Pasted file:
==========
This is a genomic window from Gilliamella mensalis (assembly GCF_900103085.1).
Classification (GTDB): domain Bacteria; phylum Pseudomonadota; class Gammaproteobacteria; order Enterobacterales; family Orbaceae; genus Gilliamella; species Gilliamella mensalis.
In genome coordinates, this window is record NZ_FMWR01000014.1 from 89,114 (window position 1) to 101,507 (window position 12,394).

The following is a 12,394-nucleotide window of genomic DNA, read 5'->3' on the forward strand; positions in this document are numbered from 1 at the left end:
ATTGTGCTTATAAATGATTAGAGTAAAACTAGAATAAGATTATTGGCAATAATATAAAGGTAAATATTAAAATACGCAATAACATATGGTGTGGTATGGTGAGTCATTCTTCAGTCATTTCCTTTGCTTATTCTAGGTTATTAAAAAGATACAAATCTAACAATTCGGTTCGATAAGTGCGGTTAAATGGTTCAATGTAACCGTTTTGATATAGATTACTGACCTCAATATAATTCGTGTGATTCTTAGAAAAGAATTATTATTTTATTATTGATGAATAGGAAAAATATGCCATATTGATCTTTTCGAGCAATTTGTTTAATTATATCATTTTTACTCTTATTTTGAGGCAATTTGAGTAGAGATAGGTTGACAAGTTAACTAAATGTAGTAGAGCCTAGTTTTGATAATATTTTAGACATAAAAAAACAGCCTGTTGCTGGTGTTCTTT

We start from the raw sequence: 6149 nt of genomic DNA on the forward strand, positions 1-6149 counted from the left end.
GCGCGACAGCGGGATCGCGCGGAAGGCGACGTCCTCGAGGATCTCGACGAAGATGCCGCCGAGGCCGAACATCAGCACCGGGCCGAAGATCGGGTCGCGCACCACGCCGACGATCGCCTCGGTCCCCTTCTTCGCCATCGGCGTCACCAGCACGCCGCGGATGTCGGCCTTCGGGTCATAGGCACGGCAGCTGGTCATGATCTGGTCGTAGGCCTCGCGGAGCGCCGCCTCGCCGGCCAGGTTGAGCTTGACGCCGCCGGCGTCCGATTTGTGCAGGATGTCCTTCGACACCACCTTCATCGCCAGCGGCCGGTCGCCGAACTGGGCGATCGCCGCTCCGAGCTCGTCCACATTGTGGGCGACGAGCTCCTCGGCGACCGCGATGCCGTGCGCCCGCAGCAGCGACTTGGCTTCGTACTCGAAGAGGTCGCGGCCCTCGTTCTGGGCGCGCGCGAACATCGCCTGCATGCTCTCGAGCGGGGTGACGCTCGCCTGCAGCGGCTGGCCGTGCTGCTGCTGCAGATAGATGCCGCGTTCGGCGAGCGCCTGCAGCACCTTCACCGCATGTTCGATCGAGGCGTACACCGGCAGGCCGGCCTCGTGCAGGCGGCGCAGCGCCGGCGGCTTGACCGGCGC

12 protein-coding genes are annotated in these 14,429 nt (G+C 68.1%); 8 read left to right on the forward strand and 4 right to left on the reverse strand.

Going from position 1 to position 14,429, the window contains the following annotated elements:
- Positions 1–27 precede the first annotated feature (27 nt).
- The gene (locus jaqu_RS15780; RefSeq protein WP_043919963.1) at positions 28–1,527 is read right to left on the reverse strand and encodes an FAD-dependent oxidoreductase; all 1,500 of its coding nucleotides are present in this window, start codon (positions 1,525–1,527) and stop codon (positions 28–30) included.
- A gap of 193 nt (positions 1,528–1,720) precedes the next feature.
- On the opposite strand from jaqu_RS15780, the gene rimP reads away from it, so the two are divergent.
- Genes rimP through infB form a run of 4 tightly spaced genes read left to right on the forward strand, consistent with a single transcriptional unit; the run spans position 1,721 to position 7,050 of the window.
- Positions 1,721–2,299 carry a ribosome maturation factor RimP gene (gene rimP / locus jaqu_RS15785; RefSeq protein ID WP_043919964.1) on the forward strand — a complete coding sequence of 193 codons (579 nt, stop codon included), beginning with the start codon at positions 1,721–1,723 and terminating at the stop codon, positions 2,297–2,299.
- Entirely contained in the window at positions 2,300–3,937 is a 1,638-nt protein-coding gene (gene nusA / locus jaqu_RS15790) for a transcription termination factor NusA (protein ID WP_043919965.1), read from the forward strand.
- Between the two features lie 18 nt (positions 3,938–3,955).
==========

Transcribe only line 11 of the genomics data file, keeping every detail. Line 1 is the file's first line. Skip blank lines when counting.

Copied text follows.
- The gene (locus jaqu_RS15780; RefSeq protein WP_043919963.1) at positions 28–1,527 is read right to left on the reverse strand and encodes an FAD-dependent oxidoreductase; all 1,500 of its coding nucleotides are present in this window, start codon (positions 1,525–1,527) and stop codon (positions 28–30) included.